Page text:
Pakistan denies arresting nuclear 'spies'

Pakistan's interior ministry on Saturday denied that two Italians had been arrested by authorities in southern Pakistan for having classified documents linked to the country's nuclear facilities.

    The two Italian cyclists, who are on a world tour, were travelling through the area on 18 June.


    An earlier report had claimed the pair were under detention suspected of garnering sensitive details about Pakistan's nuclear weapons programme.


    But  nothing of the sort happened, an interior ministry spokesman said in a later statement.


    The statement did not give out their official names nor did it reveal their whereabouts.


    "We have only identified the two Italians as Bruzzune, 35 and Claudio, 40," said Zulfiqar Bhatti, manager of the Shalimar Hotel, from where the pair was supposed to have been arrested. Bhatti had said both  did not have Pakistan visas. But, the interior ministry in its denial said the pair was travelling with valid travel documents.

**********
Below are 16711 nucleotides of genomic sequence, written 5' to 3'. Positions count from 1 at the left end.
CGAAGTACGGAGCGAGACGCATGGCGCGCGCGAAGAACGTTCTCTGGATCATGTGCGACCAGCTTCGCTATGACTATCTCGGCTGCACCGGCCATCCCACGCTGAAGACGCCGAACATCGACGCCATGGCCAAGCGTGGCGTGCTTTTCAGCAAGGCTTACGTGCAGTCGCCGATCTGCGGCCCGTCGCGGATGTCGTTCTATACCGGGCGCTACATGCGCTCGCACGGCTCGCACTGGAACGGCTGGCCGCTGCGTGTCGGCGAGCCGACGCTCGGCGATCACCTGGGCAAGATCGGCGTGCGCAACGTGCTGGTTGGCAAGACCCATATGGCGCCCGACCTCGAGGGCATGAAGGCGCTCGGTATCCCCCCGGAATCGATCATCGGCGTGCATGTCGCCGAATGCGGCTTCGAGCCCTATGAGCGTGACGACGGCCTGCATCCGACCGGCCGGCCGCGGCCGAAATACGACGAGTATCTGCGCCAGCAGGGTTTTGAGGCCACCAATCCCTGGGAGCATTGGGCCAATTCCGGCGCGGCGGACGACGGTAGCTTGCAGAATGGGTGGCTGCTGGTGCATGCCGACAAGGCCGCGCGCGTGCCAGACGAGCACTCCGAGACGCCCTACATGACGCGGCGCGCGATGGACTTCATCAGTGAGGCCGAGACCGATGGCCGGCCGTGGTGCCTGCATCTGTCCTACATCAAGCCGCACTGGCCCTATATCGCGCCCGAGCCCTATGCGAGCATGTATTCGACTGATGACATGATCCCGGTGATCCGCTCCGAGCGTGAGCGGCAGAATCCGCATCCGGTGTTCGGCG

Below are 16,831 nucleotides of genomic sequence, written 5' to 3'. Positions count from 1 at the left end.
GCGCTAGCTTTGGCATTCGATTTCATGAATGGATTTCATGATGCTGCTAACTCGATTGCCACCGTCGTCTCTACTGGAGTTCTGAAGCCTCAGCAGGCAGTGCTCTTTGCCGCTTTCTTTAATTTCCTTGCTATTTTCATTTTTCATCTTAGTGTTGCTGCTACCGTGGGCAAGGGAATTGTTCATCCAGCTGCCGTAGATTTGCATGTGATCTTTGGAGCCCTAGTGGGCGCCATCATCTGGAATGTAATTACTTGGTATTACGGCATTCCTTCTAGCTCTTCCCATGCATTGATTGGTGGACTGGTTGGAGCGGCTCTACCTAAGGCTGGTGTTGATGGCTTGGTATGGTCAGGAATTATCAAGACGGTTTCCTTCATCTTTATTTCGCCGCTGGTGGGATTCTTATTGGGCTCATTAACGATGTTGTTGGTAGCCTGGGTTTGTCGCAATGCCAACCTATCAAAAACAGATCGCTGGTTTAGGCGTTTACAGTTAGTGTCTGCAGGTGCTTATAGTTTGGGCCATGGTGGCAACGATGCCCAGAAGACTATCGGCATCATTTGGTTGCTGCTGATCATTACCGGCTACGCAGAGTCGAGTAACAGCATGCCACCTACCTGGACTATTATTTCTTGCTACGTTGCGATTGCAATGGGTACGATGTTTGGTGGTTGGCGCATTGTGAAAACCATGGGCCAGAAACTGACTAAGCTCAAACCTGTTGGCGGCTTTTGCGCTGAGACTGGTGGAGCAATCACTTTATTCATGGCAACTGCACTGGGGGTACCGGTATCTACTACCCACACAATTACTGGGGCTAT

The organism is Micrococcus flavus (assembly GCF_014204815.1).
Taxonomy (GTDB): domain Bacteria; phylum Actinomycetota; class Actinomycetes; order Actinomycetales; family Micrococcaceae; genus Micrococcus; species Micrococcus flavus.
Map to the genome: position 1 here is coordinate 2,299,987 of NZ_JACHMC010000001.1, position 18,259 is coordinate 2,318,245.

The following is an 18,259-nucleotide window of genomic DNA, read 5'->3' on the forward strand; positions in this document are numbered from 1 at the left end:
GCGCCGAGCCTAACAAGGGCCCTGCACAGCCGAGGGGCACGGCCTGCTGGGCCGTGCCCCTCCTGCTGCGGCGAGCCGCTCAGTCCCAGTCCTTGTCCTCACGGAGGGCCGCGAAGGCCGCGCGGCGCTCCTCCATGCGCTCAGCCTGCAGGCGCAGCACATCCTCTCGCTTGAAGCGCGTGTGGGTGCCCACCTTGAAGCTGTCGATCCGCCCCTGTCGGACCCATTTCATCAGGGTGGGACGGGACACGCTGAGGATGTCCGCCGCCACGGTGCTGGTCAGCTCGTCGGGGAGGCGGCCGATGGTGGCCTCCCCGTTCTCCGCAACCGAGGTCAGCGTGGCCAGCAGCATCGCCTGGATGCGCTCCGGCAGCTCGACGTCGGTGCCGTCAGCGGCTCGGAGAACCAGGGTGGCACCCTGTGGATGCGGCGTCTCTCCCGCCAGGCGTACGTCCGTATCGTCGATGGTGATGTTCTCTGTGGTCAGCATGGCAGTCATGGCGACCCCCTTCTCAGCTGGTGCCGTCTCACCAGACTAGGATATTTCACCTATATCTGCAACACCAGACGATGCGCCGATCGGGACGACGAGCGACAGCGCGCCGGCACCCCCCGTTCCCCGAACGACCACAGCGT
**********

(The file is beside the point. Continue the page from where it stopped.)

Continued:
Knowledge of the Pakistan army's nuclear
    programme is coveted by many countries

    Earlier in the day, Multan district police officer Qamar-uz-Zaman said the Italian pair was arrested by military intelligence at Dera Ghazi Khan when they were found to be in possession of classified documents linked with Pakistan’s nuclear facilities.


    Corroborating this, the hotel manager had said the Italians were taken by plain clothes officers from their rooms at 11.00 pm (1800 GMT) and they had not returned.


    After the arrest of the two Italians, the Punjab provincial home department imposed a ban on the entry of all foreigners into Dera Ghazi Khan city and directed hotels not to give rooms to foreigners.


    However, foreigners with special permission granted by the home secretary will be exempted from these restrictions, Zaman said.


    Pakistan has been developing a nuclear programme to match arch-rival India since the 1970's. It only went public in May 1998 when it tested five nuclear devices.


    It is estimated to possess between 25 and 50 nuclear warheads, according to Jane's Defence Weekly.


    Pakistan has an uranium enrichment plant and a plutonium reprocessing plant close to the capital Islamabad and at least four nuclear reactors across the country.


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